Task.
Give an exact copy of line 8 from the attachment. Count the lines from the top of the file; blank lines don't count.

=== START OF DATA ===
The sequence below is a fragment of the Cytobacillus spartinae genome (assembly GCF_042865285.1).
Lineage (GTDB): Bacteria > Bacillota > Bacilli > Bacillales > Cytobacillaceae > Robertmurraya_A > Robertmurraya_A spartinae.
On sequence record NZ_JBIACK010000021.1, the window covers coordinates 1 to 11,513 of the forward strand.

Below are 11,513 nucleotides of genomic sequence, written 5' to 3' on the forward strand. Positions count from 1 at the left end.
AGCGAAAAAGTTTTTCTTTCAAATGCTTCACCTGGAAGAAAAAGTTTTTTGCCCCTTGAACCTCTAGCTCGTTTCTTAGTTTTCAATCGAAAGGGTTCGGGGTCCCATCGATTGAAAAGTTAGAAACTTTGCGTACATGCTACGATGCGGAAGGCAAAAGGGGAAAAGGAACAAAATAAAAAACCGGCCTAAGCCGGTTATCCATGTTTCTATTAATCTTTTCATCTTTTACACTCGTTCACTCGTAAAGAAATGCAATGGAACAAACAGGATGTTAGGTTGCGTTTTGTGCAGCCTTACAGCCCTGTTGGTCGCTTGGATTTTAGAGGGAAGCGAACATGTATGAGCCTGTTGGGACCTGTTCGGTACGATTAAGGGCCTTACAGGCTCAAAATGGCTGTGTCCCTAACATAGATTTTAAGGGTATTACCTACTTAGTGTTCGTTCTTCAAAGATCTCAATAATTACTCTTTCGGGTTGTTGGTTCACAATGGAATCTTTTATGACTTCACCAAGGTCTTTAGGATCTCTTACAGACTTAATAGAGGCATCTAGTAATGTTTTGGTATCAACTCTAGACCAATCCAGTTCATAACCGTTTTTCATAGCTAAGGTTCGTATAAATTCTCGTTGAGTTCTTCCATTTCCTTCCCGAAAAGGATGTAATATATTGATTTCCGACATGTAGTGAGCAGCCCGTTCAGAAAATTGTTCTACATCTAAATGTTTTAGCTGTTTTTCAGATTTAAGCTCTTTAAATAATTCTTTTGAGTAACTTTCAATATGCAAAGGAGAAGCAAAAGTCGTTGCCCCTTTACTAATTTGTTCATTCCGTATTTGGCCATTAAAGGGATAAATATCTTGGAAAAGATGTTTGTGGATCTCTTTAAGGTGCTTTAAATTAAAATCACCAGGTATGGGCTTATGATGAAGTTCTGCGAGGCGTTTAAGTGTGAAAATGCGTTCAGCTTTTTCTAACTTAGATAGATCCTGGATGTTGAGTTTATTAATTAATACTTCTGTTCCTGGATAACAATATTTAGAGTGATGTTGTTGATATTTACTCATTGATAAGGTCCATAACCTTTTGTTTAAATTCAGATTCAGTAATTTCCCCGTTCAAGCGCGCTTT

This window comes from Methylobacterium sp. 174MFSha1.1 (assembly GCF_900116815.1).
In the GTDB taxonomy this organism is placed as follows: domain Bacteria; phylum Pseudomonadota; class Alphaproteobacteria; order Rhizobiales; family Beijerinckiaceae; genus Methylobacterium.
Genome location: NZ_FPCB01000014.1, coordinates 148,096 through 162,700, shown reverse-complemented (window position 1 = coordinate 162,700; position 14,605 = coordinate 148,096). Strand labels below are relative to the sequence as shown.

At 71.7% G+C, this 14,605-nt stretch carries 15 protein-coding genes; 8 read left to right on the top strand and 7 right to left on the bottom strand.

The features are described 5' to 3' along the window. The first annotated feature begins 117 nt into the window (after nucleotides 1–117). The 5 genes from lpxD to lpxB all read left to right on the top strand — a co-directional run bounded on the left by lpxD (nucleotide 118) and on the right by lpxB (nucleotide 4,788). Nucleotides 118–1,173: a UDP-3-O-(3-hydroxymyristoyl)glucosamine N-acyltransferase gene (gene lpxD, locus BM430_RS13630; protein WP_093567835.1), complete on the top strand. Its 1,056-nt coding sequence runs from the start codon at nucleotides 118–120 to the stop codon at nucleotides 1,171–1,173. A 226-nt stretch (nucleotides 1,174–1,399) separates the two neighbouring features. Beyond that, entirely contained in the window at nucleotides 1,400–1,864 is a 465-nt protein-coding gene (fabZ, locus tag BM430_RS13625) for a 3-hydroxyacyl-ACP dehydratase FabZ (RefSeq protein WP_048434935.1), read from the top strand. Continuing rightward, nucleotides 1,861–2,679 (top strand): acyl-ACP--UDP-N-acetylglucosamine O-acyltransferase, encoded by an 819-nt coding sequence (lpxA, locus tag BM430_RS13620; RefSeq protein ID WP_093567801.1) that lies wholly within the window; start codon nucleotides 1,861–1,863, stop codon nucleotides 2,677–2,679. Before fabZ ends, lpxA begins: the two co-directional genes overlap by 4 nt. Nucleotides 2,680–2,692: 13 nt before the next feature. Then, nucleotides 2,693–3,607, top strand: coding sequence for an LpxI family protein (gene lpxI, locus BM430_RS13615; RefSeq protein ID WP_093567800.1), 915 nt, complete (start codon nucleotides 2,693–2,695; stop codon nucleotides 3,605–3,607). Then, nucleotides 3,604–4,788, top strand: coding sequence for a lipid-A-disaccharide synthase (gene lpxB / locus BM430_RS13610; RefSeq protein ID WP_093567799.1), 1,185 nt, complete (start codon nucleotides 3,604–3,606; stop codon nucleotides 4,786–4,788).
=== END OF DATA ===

Genome location: NZ_FPCB01000014.1, coordinates 148,096 through 162,700, shown reverse-complemented (window position 1 = coordinate 162,700; position 14,605 = coordinate 148,096). Strand labels below are relative to the sequence as shown.